This October, Artereal Gallery is excited to present a solo exhibition by Jacqueline Larcombe, the recipient of the 2022 Artereal Gallery Mentorship Award.
Jacqueline Larcombe brings the everyday worlds of local places to her painting and printmaking. Her art is a response to the way people leave visual marks of their daily lives on urban spaces.
If our houses and gardens are “sets for living”, how we stage them, can intentionally – or not, reflect our time, place, tastes, and cultural heritage, in the facades, the gardens and interior dressing.
The suburbs of the inner South-Western Sydney are home to a large population of the post-World War II diaspora of Southern European migrants and their Australian-born families. It is where the artist, who has Greek paternity (her father’s family is from the island of Kos), lived for five years during her Master of Fine Art studies. The area is characterised by nostalgic architectural flourishes evident from the crossover of Greco-Roman visual languages that are familiar from the pasts of the home-dwellers and their parents with Australian vernacular building styles.
The works in Columns and roses began in Earlwood. The locale influenced Larcombe’s Garden portal and Suburban column paintings. The suburb is distinctive for a clash and confusion of building tastes, sources, styles and intention. Its built environment is a time warp – a moment in post-war social history, where relics of Federation, California bungalows, fifties’ brick veneer and now newer minimalist white-box houses collide. Irrespective of era and building style many are enhanced with disparate Greco-Roman embellishments.
Garden plantings of olives, citrus trees and vegetables abound among camellias and roses that border geometric paved and pebbled pathways. Prefabricated Corinthian columns, emulating their marble Greco-Roman originals adorn the white-painted, blue-trimmed cement render facades of family villas and suburban red or cream brick-veneer frontages. Cast concrete balustrades in neo-classical style edge verandas, porch steps and stairways. Iron security grilles and gates bare Doric, Ionic, Acanthus leaf or shell motifs. Water plays from concrete fountains, their bowls shaped like seashells, and white-painted concrete goddesses inhabit niches and adorn gardens.
In recent years, the artist has extended her focus to the urban fragments and seeds of the Southern European diaspora that are evident in her current neighbourhood area of Marrickville, Newtown, Stanmore and Petersham. She notes that the fragments are less dense and pronounced here, yet can still be found: “I’m interested in Ancient Greek reference points, a strange visual language which I decipher and notice on walks. Some are literal references like the shell and columns, others are personal, idiosyncratic.”
These many make-do monuments to a community of heritage are both inspiration for her art and opportunity for research and re-engagement with her Greek heritage. An aspect of her personal family history that is uncharted, fragmented and incomplete: “I see my engagement with Hellenic fragments as learning in reverse, a learning and connection that begins on a walk through the street…”
It similarly informs the ‘make -do’ style of her own art, which flirts with Kitsch; the German term that has been used to categorize art or commercial products that are a secondary version of an existing style, often from materials that are lesser or different than those of the original.
Larcombe much admires Arts and Crafts designers William and May Morris. The designer and artisan William Morris is known for his mantra “Have nothing in your houses that you do not know to be beautiful or believe to be useful.” Both Morrises championed the hand-made and were acolytes of Victorian art critic John Ruskin who advocated the relation of art to use and the house as a monument to the life and history of its maker.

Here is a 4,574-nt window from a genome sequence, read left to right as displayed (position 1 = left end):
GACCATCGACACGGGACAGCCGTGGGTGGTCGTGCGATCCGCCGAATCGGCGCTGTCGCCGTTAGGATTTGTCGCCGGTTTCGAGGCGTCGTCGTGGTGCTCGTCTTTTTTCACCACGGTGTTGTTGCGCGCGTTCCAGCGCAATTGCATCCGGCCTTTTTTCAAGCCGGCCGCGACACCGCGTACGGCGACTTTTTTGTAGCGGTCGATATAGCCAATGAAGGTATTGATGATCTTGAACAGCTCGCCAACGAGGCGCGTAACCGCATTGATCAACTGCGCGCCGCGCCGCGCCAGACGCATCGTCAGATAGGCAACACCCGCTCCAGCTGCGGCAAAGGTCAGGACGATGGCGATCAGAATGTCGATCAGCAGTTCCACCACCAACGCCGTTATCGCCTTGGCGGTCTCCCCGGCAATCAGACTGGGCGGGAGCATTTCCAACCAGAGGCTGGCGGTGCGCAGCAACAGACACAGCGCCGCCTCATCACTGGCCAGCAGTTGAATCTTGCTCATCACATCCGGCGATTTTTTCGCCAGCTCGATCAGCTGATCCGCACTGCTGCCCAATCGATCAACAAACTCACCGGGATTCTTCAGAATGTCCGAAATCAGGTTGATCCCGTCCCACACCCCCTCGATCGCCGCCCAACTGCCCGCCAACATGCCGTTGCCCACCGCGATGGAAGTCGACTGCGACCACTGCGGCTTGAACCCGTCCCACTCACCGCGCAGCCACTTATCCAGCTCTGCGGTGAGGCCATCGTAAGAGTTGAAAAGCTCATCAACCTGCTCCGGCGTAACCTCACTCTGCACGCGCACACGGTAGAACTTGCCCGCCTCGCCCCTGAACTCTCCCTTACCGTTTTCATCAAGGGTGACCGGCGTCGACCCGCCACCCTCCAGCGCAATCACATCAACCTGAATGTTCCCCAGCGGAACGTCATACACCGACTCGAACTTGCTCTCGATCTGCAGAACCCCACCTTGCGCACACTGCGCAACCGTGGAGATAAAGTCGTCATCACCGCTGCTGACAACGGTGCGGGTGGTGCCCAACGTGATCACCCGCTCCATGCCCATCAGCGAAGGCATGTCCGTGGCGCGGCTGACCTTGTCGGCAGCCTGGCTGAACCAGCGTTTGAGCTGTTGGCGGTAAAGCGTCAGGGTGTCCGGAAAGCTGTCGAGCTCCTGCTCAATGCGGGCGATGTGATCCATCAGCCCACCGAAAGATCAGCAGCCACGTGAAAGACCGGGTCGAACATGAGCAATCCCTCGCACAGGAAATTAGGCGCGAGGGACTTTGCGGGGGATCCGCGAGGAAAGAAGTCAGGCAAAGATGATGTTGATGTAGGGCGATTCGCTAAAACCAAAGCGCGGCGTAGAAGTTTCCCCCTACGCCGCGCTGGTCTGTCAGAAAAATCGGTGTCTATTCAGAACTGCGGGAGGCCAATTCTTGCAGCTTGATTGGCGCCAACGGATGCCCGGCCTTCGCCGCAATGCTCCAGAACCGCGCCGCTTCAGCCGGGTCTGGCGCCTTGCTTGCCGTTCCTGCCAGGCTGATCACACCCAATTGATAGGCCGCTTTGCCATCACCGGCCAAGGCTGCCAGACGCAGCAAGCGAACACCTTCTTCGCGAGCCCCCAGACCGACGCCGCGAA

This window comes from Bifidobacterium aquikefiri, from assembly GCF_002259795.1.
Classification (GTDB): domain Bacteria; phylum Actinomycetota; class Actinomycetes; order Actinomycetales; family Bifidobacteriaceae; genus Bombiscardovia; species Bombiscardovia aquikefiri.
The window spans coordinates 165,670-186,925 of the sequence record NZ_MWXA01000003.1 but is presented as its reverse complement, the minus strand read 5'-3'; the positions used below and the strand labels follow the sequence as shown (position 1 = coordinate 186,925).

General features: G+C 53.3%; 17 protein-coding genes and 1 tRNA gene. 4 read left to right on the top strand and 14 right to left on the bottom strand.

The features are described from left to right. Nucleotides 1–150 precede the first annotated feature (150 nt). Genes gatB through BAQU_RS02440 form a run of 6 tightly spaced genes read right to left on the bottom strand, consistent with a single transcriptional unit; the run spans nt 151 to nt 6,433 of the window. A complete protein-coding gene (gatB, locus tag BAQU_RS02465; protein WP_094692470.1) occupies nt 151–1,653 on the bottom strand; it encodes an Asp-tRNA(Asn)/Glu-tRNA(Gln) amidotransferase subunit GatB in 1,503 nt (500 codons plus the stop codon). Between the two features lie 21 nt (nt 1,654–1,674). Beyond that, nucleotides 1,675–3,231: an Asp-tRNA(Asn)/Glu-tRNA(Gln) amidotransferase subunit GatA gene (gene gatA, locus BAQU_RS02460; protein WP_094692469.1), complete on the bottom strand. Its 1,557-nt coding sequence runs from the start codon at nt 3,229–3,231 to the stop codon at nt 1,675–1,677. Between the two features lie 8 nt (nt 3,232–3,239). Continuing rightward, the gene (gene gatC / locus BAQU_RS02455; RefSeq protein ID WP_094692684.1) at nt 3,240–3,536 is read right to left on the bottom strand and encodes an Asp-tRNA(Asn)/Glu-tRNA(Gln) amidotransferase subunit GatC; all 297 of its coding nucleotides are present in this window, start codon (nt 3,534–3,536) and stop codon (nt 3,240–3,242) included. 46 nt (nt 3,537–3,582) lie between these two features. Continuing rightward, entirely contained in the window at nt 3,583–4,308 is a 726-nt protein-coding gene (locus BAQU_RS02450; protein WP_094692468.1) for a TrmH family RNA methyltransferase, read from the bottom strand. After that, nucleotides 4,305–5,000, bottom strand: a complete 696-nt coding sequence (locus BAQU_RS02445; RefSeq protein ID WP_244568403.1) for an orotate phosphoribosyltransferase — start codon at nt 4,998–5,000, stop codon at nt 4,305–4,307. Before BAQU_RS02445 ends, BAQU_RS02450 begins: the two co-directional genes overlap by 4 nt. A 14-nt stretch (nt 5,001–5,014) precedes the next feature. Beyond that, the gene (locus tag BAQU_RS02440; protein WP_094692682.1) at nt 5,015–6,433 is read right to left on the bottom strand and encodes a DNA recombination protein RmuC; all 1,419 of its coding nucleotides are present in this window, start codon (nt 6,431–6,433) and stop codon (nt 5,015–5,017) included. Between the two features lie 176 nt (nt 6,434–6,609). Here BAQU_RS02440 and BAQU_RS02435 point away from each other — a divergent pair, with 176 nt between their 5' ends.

Larcombe favours the nostalgic muted palettes and patterning of the Morrises that she knows from books, gallery collections and op-shop retro textile and ceramic finds. She taps into the crossover which exists stylistically between neo-classical Greco-Roman motifs founded in geometry and elements of the natural world and the very similar sources adapted by Morris and the Arts & Crafts Movement in nineteenth and early twentieth century Britain.
The artist has mined the artistic ethos and histories of the Arts and Craft movement and her own cultural heritage for the works in Columns and roses to create a unique collection of paintings, prints and objects, conceived and presented as quasi domestic furnishings in a mix of textile and painting modes and techniques.
Her works include hand-painted flowered lamp shades, faux marble plinths, and prints and paintings in the guise of drapery, hangings, valance and floor runner. In the Artereal exhibition she has overlaid the gallery’s door and window with vinyl grille and balustrade decals that integrate Greco-Roman and contemporary love-heart motifs devolved from the customised suburban aluminium floral gates and cast-iron security grilles seen on her neighbourhood walks.
Larcombe’s palette is soft; her colours muted by infusing with white, evoking a patina of time and distance and inference of reverie. A sense that is intensified by the intricacy of her mark-making, use of patterning and dense all-over painting style. When coupled with her immediate, free-style drawing and multiple or ambiguous perspectives, the artist’s approach is almost diaristic; memorialising, recording, replicating… Her works and their motifs functioning as story boards and memory holders.
Irrespective of her selected style references and sources, at its essence, Larcombe’s art is distinguished by a joy in the beauty of creative labour and the hand made, and in beautifying of the everyday.
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